By Tim Webber
It’s hard to believe that we’re more than halfway through our Washington, D.C. experience. We’ve packed so much into the last seven days that at times it can seem like a blur.
Fortunately, we’ve had a weekend of free time to relax and reflect on what we’ve learned over the first week. As I thought back on the speakers and site visits, I noticed a common thread: What’s going to change over the next four years, and what should President-Elect Donald Trump do to put America in the best position in each situation?
I thought I’d condense each of the topics we’ve covered so far into quick paragraphs on what the experts expect to see happen over the next four years.
ON THE ELECTION
The panel that spoke Tuesday morning, especially John Hudak of the Brookings Institution, expect Trump to claim a mandate from the election, even though it will be tough to justify. Hudak said that this election was not a change election, noting that 90 percent of incumbents at the federal level were reelected and that progressive ballot measures passed, even in some traditionally conservative states.
The panel also thought Trump would struggle because of some of the key attributes that powered his win. Trump made a large number of promises in his campaign, and some will be difficult to keep. His outsider appeal, which certainly helped him get elected, will work against him in Washington. One member of the panel said that the worst thing that he could do is “drain the swamp,” as that could actually make it hard for Trump to enact his policies. Instead, the panel thought Trump should build his cabinet around establishment politicians.
Neither speaker on Wednesday morning — Michael Eric Dyson and Greg Carr — spoke at length about Trump. Dyson did note that “people who dismiss Donald Trump don’t really understand” the power of charisma, and that that charisma could be used effectively to cover up his most destructive policies.
Some discussion did focus on the confirmation hearings of attorney general nominee Jeff Sessions, who has had a checkered past on race. Dyson suggested that the relative lack of opposition towards his appointment was a further extension of what he called “the unanimity of whiteness.”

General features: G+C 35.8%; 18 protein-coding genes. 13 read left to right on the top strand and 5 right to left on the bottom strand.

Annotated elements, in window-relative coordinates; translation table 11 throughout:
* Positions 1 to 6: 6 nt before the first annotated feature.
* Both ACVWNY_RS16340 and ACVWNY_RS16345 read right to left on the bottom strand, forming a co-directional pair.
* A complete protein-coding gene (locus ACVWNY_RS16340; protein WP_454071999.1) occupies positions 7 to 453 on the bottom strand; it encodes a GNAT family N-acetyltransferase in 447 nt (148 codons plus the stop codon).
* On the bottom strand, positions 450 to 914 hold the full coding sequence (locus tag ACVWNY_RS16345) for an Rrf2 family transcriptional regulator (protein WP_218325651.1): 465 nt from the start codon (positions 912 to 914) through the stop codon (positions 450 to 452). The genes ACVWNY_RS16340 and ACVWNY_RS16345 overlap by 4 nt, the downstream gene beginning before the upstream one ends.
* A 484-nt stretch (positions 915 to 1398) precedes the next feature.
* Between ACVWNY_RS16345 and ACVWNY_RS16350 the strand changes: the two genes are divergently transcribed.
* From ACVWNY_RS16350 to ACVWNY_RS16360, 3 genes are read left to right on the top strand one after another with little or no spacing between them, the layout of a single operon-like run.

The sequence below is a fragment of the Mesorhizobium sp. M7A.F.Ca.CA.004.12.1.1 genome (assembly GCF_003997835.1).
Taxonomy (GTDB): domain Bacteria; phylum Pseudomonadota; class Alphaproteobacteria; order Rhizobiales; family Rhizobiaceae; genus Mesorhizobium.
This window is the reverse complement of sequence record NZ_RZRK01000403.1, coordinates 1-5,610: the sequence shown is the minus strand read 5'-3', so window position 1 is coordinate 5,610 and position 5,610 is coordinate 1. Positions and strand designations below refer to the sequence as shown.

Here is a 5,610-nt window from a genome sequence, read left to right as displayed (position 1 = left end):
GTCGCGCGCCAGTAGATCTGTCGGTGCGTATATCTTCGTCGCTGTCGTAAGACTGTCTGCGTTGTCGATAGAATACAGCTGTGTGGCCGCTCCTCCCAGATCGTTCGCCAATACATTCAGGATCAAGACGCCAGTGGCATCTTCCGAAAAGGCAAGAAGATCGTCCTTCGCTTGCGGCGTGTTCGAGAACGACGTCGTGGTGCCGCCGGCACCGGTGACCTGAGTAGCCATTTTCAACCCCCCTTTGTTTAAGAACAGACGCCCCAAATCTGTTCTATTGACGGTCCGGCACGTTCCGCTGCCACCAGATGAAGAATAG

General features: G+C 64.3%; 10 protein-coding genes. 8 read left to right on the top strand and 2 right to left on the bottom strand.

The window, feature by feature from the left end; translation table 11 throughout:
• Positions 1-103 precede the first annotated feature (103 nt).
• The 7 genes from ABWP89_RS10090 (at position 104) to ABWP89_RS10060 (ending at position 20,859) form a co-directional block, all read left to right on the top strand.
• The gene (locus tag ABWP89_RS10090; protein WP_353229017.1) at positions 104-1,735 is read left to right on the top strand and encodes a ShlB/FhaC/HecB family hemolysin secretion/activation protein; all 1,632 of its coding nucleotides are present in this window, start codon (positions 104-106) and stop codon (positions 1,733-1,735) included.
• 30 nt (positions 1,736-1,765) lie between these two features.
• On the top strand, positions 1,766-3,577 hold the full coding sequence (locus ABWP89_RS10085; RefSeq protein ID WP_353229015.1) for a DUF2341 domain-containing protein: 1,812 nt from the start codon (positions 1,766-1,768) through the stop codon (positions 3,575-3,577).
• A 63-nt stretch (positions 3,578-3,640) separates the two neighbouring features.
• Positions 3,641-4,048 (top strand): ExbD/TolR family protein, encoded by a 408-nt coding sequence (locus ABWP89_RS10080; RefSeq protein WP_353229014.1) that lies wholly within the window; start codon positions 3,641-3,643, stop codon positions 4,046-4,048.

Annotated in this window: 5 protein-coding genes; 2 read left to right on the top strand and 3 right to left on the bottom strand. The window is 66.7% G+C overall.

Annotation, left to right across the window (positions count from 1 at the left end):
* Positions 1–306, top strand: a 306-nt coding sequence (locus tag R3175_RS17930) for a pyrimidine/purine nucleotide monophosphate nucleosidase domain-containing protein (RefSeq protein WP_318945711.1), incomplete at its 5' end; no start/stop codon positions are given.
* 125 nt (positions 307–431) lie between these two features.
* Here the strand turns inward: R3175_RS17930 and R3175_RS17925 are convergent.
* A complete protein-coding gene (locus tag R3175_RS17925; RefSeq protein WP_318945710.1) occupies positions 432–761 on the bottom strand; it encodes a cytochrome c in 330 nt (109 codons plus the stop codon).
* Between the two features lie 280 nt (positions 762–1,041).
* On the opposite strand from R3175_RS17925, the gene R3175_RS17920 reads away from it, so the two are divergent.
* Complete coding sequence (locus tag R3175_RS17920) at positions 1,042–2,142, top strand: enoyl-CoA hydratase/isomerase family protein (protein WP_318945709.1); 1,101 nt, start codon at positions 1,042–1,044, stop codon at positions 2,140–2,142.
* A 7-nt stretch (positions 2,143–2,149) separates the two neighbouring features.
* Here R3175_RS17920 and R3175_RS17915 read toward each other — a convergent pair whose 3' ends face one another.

While both speakers (almost surprisingly) expressed disappointment in President Barack Obama’s lack of action on racial issues during his two terms, neither expected improvement in Trump’s administration.
At the Brookings Institution, Sarah Binder noted the uphill battle Trump will face in enacting his policies. In general, the current Congress is not set up for success. She first pointed out that inherited laws — what she called the “policyscape” — are tough to chip away. Further, the increased polarization of both parties makes compromise tougher, as moderate factions continue to erode.
While the unified control currently enjoyed by the Republican party means something, it’s not worth as much as we’d think. For example, Republicans still need eight votes from across the aisle to pass legislation in the Senate. In addition, there’s inklings that the control isn’t truly “unified,” as Trump conflicts with traditional Republican views on several issues. And while there’s no single model for how presidents form a relationship with Congress, Binder said that Trump’s “Art of the Deal” approach will struggle in Washington.
ON FOREIGN POLICY
Barbara Slavin of the Atlantic Council opened her remarks by pointing out that Trump’s foreign policy will likely be closer to Obama’s than people may think — with a few key exceptions. Trump will be less likely to go after human rights abusers and could view Russia as an important ally in the fight against ISIS.
And speaking of ISIS, the terrorist group will likely be Trump’s top priority. Lawrence Korb of the Center of American Progress actually ranked Russia as the top threat in his lecture, followed by China, Iran and North Korea. ISIS came fifth. Korb also made a point to note that ISIS can’t be defeated militarily — it represents an idea that must be defeated. Will Trump heed that warning?
There’s not a whole lot to mention here, as agriculture was obviously not a key part of Trump’s platform. But after meeting with representatives from the Department of Agriculture, I began to think that maybe it should have been. The USDA handles a ton of areas that you wouldn’t normally consider. Outside of trade policy, Trump’s unlikely to influence much of this department.
And maybe that’s a good thing, because their cafeteria is top-notch.
AND IN GENERAL…
We noted in a class meeting tonight that nobody really has much of an idea how Trump’s presidency will go. Even people who have studied political science for decades are frustrated with his unpredictability. All we can do is fasten our seat belts. We’ll learn a lot more about Trump and what his presidency looks like next week.